On August 21, Farmer announced he will take a break from opinionating following his August 28 column. In an interview after my piece criticizing him appeared online, he said he believed his column was conflict-free because he wasn’t yet a paid staff member of the Michaud campaign (he becomes one Sept. 1). “I’m a volunteer at this point,” he said.

Farmer said he’d had an “ongoing discussion” with his editors at the BDN about disclosing his political activities. But no disclaimer about his involvement with Michaud appeared until August 15, well after he began serving as unpaid press secretary. And that notice didn’t show up in the online edition. His reason for calling it quits: “My column has always been my voice, my opinion .… My opinion might be transferred onto the congressman [Michaud], and that’s a real problem.”

Actually, the real problem is something else entirely. Both Gagnon and Farmer are using their columns to advance an agenda that enhances their occupational opportunities in politics. That seems to me to be unethical, no matter how much disclosure there is.

In that, Gagnon and Farmer are far from alone. Dan Demeritt, a Republican political consultant and former spokesman for Gov. LePage, is a bit more honest about the political motivations behind his regular column in the Maine Sunday Telegram and his commentary on Maine Public Radio. “My insights are not for sale,” Demeritt wrote in an e-mail, “but my tone is certainly influenced by professional considerations. I write respectfully about political topics and participants because it is the right thing to do, but I am also aware that bomb throwing is bad for the bottom line.”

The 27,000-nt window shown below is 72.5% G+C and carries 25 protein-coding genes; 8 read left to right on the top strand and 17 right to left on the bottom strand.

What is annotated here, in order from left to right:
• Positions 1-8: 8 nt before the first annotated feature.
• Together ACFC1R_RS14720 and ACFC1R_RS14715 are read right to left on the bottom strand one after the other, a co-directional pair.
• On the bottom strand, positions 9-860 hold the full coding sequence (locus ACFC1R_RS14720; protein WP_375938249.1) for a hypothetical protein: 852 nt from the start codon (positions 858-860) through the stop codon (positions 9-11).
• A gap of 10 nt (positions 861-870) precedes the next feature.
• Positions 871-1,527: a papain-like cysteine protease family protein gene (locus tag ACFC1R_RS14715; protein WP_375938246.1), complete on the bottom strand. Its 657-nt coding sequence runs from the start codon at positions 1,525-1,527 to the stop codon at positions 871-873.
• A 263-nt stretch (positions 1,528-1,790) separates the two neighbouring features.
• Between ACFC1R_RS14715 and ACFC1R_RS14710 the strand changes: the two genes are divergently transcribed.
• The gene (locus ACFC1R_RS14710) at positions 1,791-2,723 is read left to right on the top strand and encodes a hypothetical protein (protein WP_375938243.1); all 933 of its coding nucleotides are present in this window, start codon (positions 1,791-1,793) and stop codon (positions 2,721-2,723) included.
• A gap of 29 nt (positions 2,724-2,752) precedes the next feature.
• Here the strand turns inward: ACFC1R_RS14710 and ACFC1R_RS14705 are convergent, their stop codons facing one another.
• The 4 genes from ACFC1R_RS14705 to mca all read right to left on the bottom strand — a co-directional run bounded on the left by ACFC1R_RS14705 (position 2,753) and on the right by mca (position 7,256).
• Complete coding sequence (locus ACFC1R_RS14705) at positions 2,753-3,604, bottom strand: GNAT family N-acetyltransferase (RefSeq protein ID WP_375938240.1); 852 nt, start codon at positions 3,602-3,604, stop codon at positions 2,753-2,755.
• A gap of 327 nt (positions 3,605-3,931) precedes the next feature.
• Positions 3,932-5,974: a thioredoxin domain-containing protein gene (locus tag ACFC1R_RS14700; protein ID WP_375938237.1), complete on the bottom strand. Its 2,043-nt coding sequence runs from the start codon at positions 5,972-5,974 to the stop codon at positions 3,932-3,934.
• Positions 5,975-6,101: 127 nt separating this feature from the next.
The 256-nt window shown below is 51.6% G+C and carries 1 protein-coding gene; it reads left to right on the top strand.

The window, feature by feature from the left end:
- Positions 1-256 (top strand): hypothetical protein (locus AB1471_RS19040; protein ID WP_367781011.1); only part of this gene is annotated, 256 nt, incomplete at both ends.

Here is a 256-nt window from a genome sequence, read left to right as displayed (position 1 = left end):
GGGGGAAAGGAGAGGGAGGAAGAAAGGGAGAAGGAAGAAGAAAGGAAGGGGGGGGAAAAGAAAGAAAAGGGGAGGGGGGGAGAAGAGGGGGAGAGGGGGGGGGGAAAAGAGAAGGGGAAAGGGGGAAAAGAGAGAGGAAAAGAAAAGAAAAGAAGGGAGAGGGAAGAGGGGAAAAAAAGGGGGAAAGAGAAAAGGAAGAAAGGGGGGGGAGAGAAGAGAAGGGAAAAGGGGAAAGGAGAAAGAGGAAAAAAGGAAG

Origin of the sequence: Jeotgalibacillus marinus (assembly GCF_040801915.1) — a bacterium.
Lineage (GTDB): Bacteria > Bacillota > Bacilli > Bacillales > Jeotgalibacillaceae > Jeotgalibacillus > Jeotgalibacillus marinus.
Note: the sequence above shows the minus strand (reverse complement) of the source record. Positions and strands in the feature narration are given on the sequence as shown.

It would appear there’s no way for politically active individuals to completely separate writing about politics from working in it. But not all of them see it that way.

Ethan Strimling, a liberal analyst for WCSH-TV and the Bangor Daily News, said he’s made changes in his political activities since taking on those roles. Strimling no longer contributes to candidates, and is careful to disclose if he’s done work for a campaign. “Journalism is a new world for me,” he said. “I want to make audiences understand I’m looking at [politics] as critically as possible. I want my analysis to mean something.”